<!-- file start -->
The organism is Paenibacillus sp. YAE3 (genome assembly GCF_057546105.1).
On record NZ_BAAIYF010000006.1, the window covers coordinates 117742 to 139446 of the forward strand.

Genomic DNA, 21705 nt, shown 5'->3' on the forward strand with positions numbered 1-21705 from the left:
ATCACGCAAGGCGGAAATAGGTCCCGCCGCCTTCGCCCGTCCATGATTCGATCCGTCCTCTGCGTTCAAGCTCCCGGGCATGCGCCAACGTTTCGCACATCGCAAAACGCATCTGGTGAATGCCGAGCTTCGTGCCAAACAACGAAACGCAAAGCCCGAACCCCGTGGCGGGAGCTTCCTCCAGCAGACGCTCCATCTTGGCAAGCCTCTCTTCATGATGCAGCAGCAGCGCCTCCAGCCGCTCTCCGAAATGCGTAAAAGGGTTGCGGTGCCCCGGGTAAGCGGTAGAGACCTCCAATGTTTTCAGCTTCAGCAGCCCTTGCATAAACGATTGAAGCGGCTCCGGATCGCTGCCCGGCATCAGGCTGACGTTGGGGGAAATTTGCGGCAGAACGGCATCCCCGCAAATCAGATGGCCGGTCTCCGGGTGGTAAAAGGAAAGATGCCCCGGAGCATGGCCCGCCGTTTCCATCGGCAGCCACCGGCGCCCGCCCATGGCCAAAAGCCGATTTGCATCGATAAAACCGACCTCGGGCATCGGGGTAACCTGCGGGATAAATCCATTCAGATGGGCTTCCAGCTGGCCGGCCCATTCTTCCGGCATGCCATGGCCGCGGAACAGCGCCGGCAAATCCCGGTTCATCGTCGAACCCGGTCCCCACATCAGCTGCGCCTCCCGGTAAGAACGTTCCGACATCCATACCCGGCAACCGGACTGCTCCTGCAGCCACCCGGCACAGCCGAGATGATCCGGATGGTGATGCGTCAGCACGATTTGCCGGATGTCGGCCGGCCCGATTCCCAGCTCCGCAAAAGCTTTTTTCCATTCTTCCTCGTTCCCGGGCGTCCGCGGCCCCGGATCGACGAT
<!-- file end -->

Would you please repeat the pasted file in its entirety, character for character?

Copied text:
The organism is Paenibacillus sp. YAE3 (genome assembly GCF_057546105.1).
On record NZ_BAAIYF010000006.1, the window covers coordinates 117742 to 139446 of the forward strand.

Genomic DNA, 21705 nt, shown 5'->3' on the forward strand with positions numbered 1-21705 from the left:
ATCACGCAAGGCGGAAATAGGTCCCGCCGCCTTCGCCCGTCCATGATTCGATCCGTCCTCTGCGTTCAAGCTCCCGGGCATGCGCCAACGTTTCGCACATCGCAAAACGCATCTGGTGAATGCCGAGCTTCGTGCCAAACAACGAAACGCAAAGCCCGAACCCCGTGGCGGGAGCTTCCTCCAGCAGACGCTCCATCTTGGCAAGCCTCTCTTCATGATGCAGCAGCAGCGCCTCCAGCCGCTCTCCGAAATGCGTAAAAGGGTTGCGGTGCCCCGGGTAAGCGGTAGAGACCTCCAATGTTTTCAGCTTCAGCAGCCCTTGCATAAACGATTGAAGCGGCTCCGGATCGCTGCCCGGCATCAGGCTGACGTTGGGGGAAATTTGCGGCAGAACGGCATCCCCGCAAATCAGATGGCCGGTCTCCGGGTGGTAAAAGGAAAGATGCCCCGGAGCATGGCCCGCCGTTTCCATCGGCAGCCACCGGCGCCCGCCCATGGCCAAAAGCCGATTTGCATCGATAAAACCGACCTCGGGCATCGGGGTAACCTGCGGGATAAATCCATTCAGATGGGCTTCCAGCTGGCCGGCCCATTCTTCCGGCATGCCATGGCCGCGGAACAGCGCCGGCAAATCCCGGTTCATCGTCGAACCCGGTCCCCACATCAGCTGCGCCTCCCGGTAAGAACGTTCCGACATCCATACCCGGCAACCGGACTGCTCCTGCAGCCACCCGGCACAGCCGAGATGATCCGGATGGTGATGCGTCAGCACGATTTGCCGGATGTCGGCCGGCCCGATTCCCAGCTCCGCAAAAGCTTTTTTCCATTCTTCCTCGTTCCCGGGCGTCCGCGGCCCCGGATCGACGAT